Like so many others, you've meticulously checked off all your boxes as you progressed in life. You got your degree(s), landed that awesome job in your chosen career, and made a few investments. Somehow, the marriage box refuses to be checked and you seem to be the perfect candidate on paper. What other box is there to check before marriage? Here's where a phase you may have had in your early twenties comes back to bite you (...and no, it's not the "hoe phase" we've heard so much about on Insecure). It's the "charge it" phase. Many of us went to college and were peasants due to terrible paying part-time jobs or the lack of time to even have a job and keep up with studies. Hence, the "charge it" phase was born.
This phase typically starts during the freshman year, but definitely isn't limited to that year by a long shot. Credit card companies swarm campuses at orientation preying on unsuspecting freshman. These freshman will most assuredly need resources once they get acclimated to not being able to just walk into the next room and get cash from their parents. The pressure to impress their new peers and reinvent themselves drives them into a "charge it" phase more often than not. Then, there are the later years, when you want to have the latest and greatest in your apartment, etc. I remember watching a few of my college friends charge big screen TVs, designer shoes, and the latest fashion in attempts to be the "it" girl. The last scenario that can contribute to the "charge it" phase is student loans. Most people don't have the money just stashed away to pay thousands of dollars per semester, so they take out student loans. The trick here is that some lenders send more than enough and the loan recipient should return the extra money so that they aren't adding to the principle they have to pay back. Sadly, an extra one to two thousands dollars looks too good to a struggling college student so they keep it. After 4 years of doing this at a minimum, you already have $8000 more to pay back that you didn't really need. With every semester's debt shrugged off, one can live right? Sure, until you're ready to get married and have to explain to your partner the $50,000 debt they will inherit.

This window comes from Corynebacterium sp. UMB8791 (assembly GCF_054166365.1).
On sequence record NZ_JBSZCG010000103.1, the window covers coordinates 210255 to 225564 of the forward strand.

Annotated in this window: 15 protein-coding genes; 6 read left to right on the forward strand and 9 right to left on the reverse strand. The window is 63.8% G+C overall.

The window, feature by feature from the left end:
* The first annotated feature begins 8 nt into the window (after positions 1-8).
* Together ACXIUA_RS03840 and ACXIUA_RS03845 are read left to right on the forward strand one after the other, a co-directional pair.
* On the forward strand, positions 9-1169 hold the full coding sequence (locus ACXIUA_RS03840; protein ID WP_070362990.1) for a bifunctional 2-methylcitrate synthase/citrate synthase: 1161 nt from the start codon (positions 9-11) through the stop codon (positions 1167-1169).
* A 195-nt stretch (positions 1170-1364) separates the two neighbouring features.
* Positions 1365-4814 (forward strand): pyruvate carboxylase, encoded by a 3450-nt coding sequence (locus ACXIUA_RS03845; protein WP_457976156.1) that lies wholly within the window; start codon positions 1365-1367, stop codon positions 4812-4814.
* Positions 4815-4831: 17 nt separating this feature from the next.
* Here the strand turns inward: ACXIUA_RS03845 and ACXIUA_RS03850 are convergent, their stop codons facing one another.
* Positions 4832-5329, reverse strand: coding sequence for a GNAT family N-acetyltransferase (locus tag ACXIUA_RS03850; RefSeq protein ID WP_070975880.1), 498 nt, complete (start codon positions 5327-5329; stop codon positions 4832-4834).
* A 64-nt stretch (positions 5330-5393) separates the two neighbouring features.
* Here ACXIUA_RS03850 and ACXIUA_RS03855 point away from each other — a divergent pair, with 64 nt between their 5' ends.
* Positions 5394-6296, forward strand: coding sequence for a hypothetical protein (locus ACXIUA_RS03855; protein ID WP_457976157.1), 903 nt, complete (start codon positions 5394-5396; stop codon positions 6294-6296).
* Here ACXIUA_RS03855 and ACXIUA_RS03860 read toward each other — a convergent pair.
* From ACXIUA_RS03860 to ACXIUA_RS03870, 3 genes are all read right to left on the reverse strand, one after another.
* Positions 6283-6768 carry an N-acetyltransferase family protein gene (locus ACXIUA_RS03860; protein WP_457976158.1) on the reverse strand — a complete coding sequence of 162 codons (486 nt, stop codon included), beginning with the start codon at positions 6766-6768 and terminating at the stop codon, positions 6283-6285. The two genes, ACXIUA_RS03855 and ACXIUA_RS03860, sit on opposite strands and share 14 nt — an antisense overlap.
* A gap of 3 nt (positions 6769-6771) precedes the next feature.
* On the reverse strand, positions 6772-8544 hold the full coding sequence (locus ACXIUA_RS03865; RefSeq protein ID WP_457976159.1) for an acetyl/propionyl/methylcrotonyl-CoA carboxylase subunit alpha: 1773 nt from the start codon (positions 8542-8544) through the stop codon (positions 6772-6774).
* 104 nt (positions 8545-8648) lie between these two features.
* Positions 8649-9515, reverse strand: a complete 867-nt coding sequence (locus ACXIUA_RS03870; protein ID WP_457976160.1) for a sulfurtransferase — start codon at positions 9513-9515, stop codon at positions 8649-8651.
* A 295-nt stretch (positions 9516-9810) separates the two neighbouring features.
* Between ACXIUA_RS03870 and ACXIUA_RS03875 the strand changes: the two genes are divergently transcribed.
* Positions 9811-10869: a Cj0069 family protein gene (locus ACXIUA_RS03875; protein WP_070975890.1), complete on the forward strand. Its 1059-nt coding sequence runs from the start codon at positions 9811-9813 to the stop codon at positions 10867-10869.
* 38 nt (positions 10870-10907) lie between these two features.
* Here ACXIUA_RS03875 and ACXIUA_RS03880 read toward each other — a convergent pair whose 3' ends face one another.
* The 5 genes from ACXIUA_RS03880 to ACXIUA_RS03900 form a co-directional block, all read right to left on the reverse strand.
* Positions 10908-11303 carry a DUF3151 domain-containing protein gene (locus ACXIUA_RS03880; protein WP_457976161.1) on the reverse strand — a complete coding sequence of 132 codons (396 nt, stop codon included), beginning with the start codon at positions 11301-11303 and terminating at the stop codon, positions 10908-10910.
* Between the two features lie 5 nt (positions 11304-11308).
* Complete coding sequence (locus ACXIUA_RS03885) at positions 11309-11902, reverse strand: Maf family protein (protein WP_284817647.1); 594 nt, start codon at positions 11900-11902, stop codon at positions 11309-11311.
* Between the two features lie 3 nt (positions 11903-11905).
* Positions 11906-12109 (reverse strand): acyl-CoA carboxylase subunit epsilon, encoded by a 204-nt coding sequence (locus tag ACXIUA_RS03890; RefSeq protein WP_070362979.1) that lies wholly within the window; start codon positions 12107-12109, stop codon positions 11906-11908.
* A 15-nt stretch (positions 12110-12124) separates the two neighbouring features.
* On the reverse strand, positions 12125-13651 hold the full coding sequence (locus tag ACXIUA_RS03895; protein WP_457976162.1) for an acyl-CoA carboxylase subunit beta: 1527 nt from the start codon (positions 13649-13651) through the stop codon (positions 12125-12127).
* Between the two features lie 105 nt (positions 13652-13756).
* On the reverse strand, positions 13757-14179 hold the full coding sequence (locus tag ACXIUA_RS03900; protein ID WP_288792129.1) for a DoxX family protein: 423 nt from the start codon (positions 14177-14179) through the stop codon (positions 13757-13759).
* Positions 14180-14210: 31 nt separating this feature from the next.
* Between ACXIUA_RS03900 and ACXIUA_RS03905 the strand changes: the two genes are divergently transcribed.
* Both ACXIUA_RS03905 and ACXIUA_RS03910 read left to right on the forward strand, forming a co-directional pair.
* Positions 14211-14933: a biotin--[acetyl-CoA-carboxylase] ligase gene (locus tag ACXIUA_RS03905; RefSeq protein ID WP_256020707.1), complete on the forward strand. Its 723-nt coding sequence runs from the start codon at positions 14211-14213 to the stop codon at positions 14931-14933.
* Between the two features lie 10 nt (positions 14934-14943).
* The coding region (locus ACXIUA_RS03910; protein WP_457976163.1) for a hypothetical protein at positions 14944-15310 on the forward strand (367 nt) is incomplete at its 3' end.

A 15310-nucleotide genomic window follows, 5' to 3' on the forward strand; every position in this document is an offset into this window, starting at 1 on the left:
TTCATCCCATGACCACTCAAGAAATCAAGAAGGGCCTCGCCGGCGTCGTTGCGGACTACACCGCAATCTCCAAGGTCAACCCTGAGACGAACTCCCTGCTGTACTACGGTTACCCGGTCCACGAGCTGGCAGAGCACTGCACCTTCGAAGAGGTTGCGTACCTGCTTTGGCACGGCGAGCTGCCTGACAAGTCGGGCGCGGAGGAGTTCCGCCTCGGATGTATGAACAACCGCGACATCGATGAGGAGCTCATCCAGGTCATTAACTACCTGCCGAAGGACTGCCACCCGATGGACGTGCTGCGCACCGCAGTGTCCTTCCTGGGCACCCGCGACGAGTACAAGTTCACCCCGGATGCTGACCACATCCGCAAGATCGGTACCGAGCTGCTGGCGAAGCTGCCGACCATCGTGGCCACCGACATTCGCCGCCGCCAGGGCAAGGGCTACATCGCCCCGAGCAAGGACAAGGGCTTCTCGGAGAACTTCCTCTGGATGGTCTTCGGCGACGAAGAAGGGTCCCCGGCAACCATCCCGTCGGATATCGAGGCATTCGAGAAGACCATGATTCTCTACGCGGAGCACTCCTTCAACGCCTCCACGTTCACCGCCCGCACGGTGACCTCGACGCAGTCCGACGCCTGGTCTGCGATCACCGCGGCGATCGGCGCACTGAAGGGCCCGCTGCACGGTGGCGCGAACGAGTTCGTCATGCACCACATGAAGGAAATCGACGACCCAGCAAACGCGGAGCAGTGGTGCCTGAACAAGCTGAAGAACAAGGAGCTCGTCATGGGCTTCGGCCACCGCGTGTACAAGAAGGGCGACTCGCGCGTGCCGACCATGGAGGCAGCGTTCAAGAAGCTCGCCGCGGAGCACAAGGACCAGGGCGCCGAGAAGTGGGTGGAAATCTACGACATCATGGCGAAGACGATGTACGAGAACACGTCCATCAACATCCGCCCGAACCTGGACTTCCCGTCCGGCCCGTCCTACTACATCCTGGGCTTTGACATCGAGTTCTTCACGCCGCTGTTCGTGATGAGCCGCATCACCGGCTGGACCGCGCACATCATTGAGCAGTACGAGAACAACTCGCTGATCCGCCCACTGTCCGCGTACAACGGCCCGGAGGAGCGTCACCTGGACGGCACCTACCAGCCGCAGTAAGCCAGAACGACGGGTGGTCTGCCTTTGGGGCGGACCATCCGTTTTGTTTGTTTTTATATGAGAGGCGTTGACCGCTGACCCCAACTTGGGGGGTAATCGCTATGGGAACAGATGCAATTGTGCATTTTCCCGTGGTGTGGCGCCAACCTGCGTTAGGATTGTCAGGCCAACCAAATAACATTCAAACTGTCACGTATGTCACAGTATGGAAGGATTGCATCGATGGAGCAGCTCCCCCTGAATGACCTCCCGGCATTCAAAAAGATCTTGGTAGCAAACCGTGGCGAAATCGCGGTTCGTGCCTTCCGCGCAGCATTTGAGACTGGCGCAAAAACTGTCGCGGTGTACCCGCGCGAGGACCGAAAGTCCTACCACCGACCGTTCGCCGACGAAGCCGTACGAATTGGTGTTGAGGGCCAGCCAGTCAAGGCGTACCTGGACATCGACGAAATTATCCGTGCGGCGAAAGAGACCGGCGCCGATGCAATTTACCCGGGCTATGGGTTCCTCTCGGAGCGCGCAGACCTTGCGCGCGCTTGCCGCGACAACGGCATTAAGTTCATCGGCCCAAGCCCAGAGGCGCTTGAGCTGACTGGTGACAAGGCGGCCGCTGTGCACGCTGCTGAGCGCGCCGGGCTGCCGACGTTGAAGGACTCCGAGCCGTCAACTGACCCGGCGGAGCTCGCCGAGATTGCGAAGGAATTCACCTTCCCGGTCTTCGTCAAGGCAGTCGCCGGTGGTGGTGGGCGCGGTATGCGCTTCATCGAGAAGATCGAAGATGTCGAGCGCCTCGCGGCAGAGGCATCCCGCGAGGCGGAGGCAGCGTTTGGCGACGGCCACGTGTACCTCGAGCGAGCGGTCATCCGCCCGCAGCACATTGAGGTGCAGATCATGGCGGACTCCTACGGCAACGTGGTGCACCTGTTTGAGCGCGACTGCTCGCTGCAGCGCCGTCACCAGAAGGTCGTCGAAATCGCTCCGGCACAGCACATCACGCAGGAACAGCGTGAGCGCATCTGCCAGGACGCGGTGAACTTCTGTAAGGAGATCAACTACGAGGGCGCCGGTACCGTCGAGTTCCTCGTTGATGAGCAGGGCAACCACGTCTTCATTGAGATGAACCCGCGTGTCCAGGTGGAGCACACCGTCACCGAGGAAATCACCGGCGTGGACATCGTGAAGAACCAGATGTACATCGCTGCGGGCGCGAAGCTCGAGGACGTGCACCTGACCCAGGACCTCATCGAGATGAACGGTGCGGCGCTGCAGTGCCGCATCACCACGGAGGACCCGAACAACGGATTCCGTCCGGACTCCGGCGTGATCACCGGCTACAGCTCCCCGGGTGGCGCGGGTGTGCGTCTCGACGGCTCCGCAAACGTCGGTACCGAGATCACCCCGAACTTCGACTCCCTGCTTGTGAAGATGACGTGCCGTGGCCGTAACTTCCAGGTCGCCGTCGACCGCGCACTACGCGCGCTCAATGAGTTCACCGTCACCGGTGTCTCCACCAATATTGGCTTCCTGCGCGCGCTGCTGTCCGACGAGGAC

The "charge it" phase comes back to haunt its victim's around their late twenties and early thirties in the form of financial incompatibility. Everything about you is marriage material except your credit score and debt to income ratio. Bummer, right? For some, it's not even because you were super irresponsible, you just wanted to get a sound education, but the cost happens to be more than your current career can afford to knock out quickly. I'm right there with you.
Financially sound individuals always think twice about marrying debt, and who can blame them? If you want to make yourself the best candidate, you must work to be more financially responsible. You can achieve this by minimizing your debt to income ratio AND improving your credit score (if it's shoddy). Having debt and/or bad credit doesn't make you unworthy of marriage, but ignoring it makes you a financial liability.
I was elated when I saw all the credit repair movements start at the beginning of the year. This one lady in particular (The Budgetnista) is telling people step by step how to raise their credit score and be financially responsible. She actually turned it into a social media challenge and I'm here for it. We all know how popular those challenges are! If you're looking to repair your credit or just be more financially responsible, check her out here. (I'm sharing because I love you guys and want you to financially flourish. I absolutely don't know her. LOL).
With all of that being said, let's get more financially responsible and compatible ladies! Erase your "charge it" phase one charge at a time. You wouldn't want to marry debt or bad credit so let's be what we want to attract. (I talk about that here.) Financial stability is also a form of self-care, loves!
(By the way, I absolutely want to hear progress reports from this!)